Is Artificial Grass Bad For The Environment?

The Eco Experts

Around one in ten UK homes has an artificial lawn

Artificial grass destroys ecosystems, leaches microplastics and emits CO2

Despite manufacturer claims, artificial grass is almost impossible to recycle

More and more UK residents are choosing to dig up their natural lawns and replace them with artificial grass.

With its promise to be stress-free, picture-perfect and, according to manufacturers, eco-friendly, are artificial lawns the future?

From plastic production to lasting habitat destruction, artificial grass is bad for the planet in more ways than one.

This article explains artificial grass’ many environmental impacts and why it’s far more eco-friendly to invest in the lawn in front of you, unruly as it is.

A close up of a roll of artificial grass

What is artificial grass and who is buying it?

Artificial grass is a man-made material manufactured from synthetic fibres and designed to imitate the function and appearance of natural grass.

Lawns, sports arenas, and stadium pitches have used artificial grass for decades. But according to Google Trends, online searches for “artificial grass” grew by 185% over the previous year during the 2020 lockdown, as cooped-up consumers looked for ways to improve their local landscape.

According to a 2022 survey by insurance company Aviva, as many as one in ten UK households have replaced their natural lawn with artificial grass and 29% of homeowners would consider switching from natural to synthetic.

Major sports organisations frequently use fake grass to create reliably perfect pitches and arenas.

It is also commonly used by schools, nurseries, and other institutions where outdoor playtime can wreak havoc on wild grass.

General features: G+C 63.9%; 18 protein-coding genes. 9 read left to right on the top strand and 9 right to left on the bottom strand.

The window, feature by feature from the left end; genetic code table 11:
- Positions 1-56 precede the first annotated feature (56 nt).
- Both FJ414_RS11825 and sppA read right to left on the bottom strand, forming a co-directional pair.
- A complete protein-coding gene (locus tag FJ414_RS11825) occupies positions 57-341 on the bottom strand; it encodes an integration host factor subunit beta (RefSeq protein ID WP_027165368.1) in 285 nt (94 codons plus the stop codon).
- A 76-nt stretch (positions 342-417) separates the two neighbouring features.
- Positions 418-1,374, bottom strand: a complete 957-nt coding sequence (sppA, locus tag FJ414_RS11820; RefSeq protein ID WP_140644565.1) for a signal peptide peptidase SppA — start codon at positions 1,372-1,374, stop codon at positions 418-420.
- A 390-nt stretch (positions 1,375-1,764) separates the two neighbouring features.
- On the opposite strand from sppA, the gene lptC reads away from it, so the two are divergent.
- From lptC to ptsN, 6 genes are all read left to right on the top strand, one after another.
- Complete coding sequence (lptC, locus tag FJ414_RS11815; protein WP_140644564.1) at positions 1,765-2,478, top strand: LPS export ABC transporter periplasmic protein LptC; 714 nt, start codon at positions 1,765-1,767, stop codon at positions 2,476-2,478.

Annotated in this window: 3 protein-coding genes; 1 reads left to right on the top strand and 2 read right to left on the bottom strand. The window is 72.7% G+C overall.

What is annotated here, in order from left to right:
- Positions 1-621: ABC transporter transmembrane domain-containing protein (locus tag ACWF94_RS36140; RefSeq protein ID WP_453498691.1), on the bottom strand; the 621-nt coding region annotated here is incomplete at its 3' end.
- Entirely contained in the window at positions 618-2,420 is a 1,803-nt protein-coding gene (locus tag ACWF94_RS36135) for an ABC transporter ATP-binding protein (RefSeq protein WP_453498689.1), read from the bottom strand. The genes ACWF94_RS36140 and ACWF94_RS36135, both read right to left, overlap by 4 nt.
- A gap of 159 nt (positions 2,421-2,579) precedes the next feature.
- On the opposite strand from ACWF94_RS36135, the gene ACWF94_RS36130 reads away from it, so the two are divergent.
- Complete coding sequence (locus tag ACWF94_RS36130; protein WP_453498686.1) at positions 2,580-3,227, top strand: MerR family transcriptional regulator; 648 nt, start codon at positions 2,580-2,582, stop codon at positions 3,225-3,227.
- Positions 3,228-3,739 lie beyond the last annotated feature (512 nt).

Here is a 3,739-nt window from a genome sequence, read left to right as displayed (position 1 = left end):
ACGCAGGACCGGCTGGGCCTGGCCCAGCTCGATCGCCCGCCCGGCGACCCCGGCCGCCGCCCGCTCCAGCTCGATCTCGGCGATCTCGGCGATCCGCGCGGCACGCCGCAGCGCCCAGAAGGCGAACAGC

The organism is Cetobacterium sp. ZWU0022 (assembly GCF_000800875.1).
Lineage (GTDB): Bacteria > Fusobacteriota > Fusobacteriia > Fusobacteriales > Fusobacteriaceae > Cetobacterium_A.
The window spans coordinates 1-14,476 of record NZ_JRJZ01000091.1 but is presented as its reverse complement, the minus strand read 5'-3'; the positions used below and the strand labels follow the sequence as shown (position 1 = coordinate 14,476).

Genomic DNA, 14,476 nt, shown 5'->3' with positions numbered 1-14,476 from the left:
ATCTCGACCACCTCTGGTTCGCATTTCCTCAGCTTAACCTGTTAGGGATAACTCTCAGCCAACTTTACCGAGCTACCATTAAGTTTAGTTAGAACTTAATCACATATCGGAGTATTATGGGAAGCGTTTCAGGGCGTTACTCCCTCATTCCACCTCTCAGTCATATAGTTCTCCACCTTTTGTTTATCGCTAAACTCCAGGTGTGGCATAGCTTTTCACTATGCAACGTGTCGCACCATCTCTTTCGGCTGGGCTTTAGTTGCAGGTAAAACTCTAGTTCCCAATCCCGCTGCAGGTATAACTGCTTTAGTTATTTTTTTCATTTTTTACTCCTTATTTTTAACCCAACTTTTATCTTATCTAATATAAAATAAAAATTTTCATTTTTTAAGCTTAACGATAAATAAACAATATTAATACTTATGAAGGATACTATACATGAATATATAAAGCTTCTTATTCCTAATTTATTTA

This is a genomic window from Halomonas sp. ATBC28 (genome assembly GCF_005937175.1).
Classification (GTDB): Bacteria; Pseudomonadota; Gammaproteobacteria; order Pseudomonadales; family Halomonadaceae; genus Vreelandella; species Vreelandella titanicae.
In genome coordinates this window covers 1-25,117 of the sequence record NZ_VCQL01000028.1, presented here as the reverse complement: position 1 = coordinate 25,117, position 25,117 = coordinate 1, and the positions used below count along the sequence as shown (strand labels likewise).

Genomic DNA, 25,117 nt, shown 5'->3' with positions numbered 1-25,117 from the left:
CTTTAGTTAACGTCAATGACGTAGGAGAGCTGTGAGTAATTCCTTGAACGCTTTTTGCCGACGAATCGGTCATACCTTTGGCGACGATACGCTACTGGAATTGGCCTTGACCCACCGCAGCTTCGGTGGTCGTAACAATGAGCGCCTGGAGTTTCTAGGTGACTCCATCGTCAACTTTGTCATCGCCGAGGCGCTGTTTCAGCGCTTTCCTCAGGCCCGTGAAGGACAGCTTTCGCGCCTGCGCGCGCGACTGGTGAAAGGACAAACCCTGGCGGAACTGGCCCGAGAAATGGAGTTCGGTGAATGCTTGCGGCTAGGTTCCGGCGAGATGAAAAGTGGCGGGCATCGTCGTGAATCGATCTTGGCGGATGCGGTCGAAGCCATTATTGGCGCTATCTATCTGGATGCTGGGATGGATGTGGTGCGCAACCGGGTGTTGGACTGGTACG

In residential properties, the easy-to-care promise of artificial grass makes it popular among older or less-able people and those with shady gardens.

Why is artificial grass so popular?

  • It requires less maintenance than natural grass
  • It can reduce household water bills
  • It is durable and long-lasting
  • It looks perfect, all year round

The main reason artificial grass is so popular is ease. An artificial lawn won’t need watering, weeding, or mowing.

Fake grass consumers won’t have to buy seeds or deal with slippery mud, hidden creatures or uneven surfaces.

It has an average lifespan of 7-15 years, and, unlike wild grass, artificial grass can withstand the physical impact of pets, children and natural weather shifts.

On top of this, purchasing artificial grass guarantees consumers a pristine, green-looking lawn all year round without spending hours in the garden or paying someone to do the work for you.

In recent years, artificial grass manufacturers have found ways to make their synthetic grass cheaper, softer underfoot, and more realistic, further growing consumer demand.

A garden with a small dog standing on wooden decking next to a patch of green artificial grass

Is artificial grass bad for the planet?

Artificial grass is often advertised as eco-friendly because it doesn’t require water, electricity or fossil-fuel-powered lawnmowers.

Nor does it require purchasing fertilisers or weedkillers that contain environmentally harmful chemicals.

Nonetheless, the negative environmental impacts of artificial grass far outweigh its positives.

Here are the top seven reasons artificial grass isn’t good for our planet and why wild is the way to go if you want an eco-friendly lawn.

1. It produces a lot of plastic

Plastic pollution is environmentally harmful for several reasons: it doesn’t biodegrade, harms wildlife, pollutes oceans, releases toxins into the earth, alters natural processes and habitats, and contributes to global warming. 

Artificial grass is entirely synthetic, including a top layer of nylon, polypropylene, or polyethene fibres and an infill rubber layer.

Fake grass weighs around 1.42kg/metre, and the median UK garden size is 188 sq/m. Unsurprisingly, the plastic required to produce a whole artificial lawn is huge.

Laying one artificial lawn is equivalent to using hundreds of thousands of plastic straws, which is not only a waste of plastic, but also an unnecessary carbon emission and use of fossil fuels. 

2. It’s nearly impossible to recycle

Many artificial grass companies misleadingly claim to make their lawns from 100% recyclable plastics. In 2022, the ASA (Advertising Standards Agency) called for the complete removal of adverts that claim artificial grass is eco-friendly.